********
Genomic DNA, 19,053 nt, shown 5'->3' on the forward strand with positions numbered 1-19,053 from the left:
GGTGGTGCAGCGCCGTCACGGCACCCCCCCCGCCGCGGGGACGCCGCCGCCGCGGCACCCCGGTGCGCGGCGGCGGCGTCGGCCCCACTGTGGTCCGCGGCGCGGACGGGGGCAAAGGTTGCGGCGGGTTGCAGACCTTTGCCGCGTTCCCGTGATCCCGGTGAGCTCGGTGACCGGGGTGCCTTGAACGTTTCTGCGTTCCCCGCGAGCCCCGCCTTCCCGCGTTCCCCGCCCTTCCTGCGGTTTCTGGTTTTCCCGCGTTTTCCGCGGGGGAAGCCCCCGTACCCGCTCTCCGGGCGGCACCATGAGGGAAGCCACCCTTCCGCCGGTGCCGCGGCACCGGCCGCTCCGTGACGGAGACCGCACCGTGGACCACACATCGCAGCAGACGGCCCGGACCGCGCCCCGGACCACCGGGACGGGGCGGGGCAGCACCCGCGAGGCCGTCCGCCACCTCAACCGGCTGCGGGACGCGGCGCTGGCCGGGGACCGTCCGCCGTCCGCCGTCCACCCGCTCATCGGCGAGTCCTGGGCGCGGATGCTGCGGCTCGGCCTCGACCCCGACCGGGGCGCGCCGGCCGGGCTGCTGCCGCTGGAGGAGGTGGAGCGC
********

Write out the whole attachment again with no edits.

Genomic DNA, 19,053 nt, shown 5'->3' on the forward strand with positions numbered 1-19,053 from the left:
GGTGGTGCAGCGCCGTCACGGCACCCCCCCCGCCGCGGGGACGCCGCCGCCGCGGCACCCCGGTGCGCGGCGGCGGCGTCGGCCCCACTGTGGTCCGCGGCGCGGACGGGGGCAAAGGTTGCGGCGGGTTGCAGACCTTTGCCGCGTTCCCGTGATCCCGGTGAGCTCGGTGACCGGGGTGCCTTGAACGTTTCTGCGTTCCCCGCGAGCCCCGCCTTCCCGCGTTCCCCGCCCTTCCTGCGGTTTCTGGTTTTCCCGCGTTTTCCGCGGGGGAAGCCCCCGTACCCGCTCTCCGGGCGGCACCATGAGGGAAGCCACCCTTCCGCCGGTGCCGCGGCACCGGCCGCTCCGTGACGGAGACCGCACCGTGGACCACACATCGCAGCAGACGGCCCGGACCGCGCCCCGGACCACCGGGACGGGGCGGGGCAGCACCCGCGAGGCCGTCCGCCACCTCAACCGGCTGCGGGACGCGGCGCTGGCCGGGGACCGTCCGCCGTCCGCCGTCCACCCGCTCATCGGCGAGTCCTGGGCGCGGATGCTGCGGCTCGGCCTCGACCCCGACCGGGGCGCGCCGGCCGGGCTGCTGCCGCTGGAGGAGGTGGAGCGC